Hurricane Sandy has shut down U.S. stock markets Monday – and perhaps longer.
Sunday night, as the dangerous storm took aim at the heart of the USA’s financial district, both the New York Stock Exchange and Nasdaq stock market said they will not open for trading Monday due to Hurricane Sandy.
Depending on how much damage the storm inflicts on the Eastern seaboard, there is a possibility that trading might also be halted on Tuesday, the exchanges said.
“I think it makes sense,” said Paul Hickey, co-founder of Bespoke Investment Group. “Even as the markets are less centralized to New York now than they have been in the past, you still have a lot of the financial markets operations confined to the New York metro area, and with mass transit and even some highways closing, getting around will be difficult.”
The trading halt, while unusual, is likely to be viewed by traders more as a long weekend-type pause then one with more sinister market implications, such as the terror attacks in 2001, which was as a major economic event and a huge hit to investor confidence, market experts say.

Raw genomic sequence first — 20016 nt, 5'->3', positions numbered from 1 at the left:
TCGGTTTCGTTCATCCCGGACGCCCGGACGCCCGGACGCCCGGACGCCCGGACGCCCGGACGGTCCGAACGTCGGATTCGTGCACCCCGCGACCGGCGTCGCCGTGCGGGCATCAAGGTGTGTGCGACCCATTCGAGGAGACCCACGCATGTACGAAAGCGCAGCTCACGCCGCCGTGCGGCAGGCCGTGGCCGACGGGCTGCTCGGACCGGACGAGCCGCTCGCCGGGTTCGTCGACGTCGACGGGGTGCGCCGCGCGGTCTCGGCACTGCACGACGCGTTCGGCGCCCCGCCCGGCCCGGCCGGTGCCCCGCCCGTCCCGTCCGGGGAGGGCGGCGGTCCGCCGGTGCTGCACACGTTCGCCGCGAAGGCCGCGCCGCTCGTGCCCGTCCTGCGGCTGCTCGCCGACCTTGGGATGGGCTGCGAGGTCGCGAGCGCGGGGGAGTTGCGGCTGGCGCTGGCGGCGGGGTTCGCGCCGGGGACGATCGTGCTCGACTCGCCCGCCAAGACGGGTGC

“It will be interesting,” says Howard Silverblatt, senior index analyst at S&P Dow Jones Indices. “(The halt is) temporary so it’s not a liquidity or ‘event’ (like the 9/11 attack) issue.”
The last time U.S. stock markets closed due to weather was on Friday, Sept. 27, 1985, due to Hurricane Gloria.
U.S. markets were also closed for four days following the Sept. 11, 2001, terrorist attacks.
“In consultation with other exchanges and market participants, NYSE Euronext will close its markets on Monday, Oct. 29, 2012 and pending confirmation on Tuesday, Oct. 30, 2012,” the NYSE said in a statement.
“We support the consensus of the markets and the regulatory community that the dangerous conditions developing as a result of Hurricane Sandy will make it extremely difficult to ensure the safety of our people and communities, and safety must be our first priority. We will work with the industry to determine the next steps in restoring trading as soon as the situation permits.”
In a statement, the Nasdaq said: “The decision was made in consultation with other U.S. exchanges, government officials and regulators — including the Securities and Exchange Commission (SEC). The continuity of our markets and a variety of factors related to Hurricane Sandy’s movement up the Eastern Seaboard were considered, including the state of emergencies declared by New York City, New York State and other state and local governments.”
All other NASDAQ OMX exchanges outside the U.S. will be open for business on Monday and Tuesday as scheduled.